From a State Senator early today -
You're asking me why we always want to tax the rich. For the same reason Willie Sutton robbed banks - Cause that's where the money is
There is much brouhaha over Krugman’s NYT book review piece on Friedman. In it Krugman argues that Friedman was a great and honest economist but perhaps a less than honest public intellectual.
Commenters on Greg Mankiw as well as Arnold Kling himself have taken Krugman to task for what they see as pot-kettle syndrome. The following passage draws the most heat
Friedman's effectiveness as a popularizer and propagandist rested in part on his well-deserved reputation as a profound economic theorist. But . . it must be said that there were some serious questions about his intellectual honesty when he was speaking to the mass public
Milton Friedman the great economist could and did acknowledge ambiguity. But Milton Friedman the great champion of free markets was expected to preach the true faith, not give voice to doubts. And he ended up playing the role his followers expected
Keynesianism was a great reformation of economic thought. It was followed, inevitably, by a counter-reformation. . . . If Keynes was Luther, Friedman was Ignatius of Loyola, founder of the Jesuits.
But what the world needs now, I'd argue, is a counter-counterreformation.
Posted by Karl Smith at 11:35 PM
Either don’t know a lot about money or don’t know a lot about happiness.
That has been among my favorite quips for over decade. Yet, how does it jive with the observation by Tyler Cowen and others that the rich aren’t much happier than the rest of us?
Studies of happiness reveal that moving out of poverty does indeed make people happier. However, it’s difficult to separate the happiness of the middle-class from the happiness of the rich. Does this mean that money can’t buy a nicer life after all?
Well, like so many things, it depends. In particular, it depends on what one means by rich. Traditional definitions of rich involve either having a lot of wealth or a lot of income. In particular most studies classify individuals as rich or not based on their yearly income.
Yet, income is not free. It often comes from giving up free time, relationships with family and friends, or work in field that you truly love. A person who chooses to have more time for hobbies or their children is giving up potential income in exchange for these experiences.
In essence they are buying those experiences with lost income. Indeed, time is one of the most expensive things that you can buy and people often appear rich, precisely because they haven’t bought very much free time.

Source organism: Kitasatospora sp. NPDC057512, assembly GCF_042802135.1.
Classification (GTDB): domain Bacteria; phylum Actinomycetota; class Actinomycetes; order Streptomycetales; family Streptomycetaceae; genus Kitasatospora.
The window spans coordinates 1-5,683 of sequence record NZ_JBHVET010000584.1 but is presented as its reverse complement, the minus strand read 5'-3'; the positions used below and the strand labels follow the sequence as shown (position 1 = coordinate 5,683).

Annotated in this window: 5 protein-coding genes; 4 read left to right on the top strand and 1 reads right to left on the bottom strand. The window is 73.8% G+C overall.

In other words they have tons of money because they didn’t buy happiness. If they had bought happiness they’d have a lot less money left over, and so they wouldn’t show up on our national statistics as rich.
Yet, if by rich we mean having the potential to have a lot of income then I’ll be the rich are certainly happier. Those born into wealth but choosing to spend it providing a comfortable life for their friends and family are probably happy. Those whose natural intelligence, beauty or skill allows them to work only a few hours a day a still command a healthy salary are probably fairly content as well.
Those accidents of fortune are what make people truly rich and spending that fortune on time with family and friends will make them truly happy.
Posted by Karl Smith at 4:06 PM
I know you’re out there somewhere. You’ve checked back a few times over the past months only to be disappointed that there was nothing new.
Well, I am back - new and employed.
That’s right, someone has seen fit to hire your lowly blogger and call him professor no less. The end is surely nigh.
My indubitably duped employer is that little blue university nestled in the Carolina hills, who by the way disavows all knowledge of this blog, my opinions, or anything else that might appear on these pages.
Posted by Karl Smith at 3:25 PM
I am not quite ready to hit the blogging mill full speed again but I had to note that like Samwick, I am vexed by the following statement.
It is also a fact that our tax cuts have fueled robust economic growth and record revenues.
Posted by Karl Smith at 8:51 AM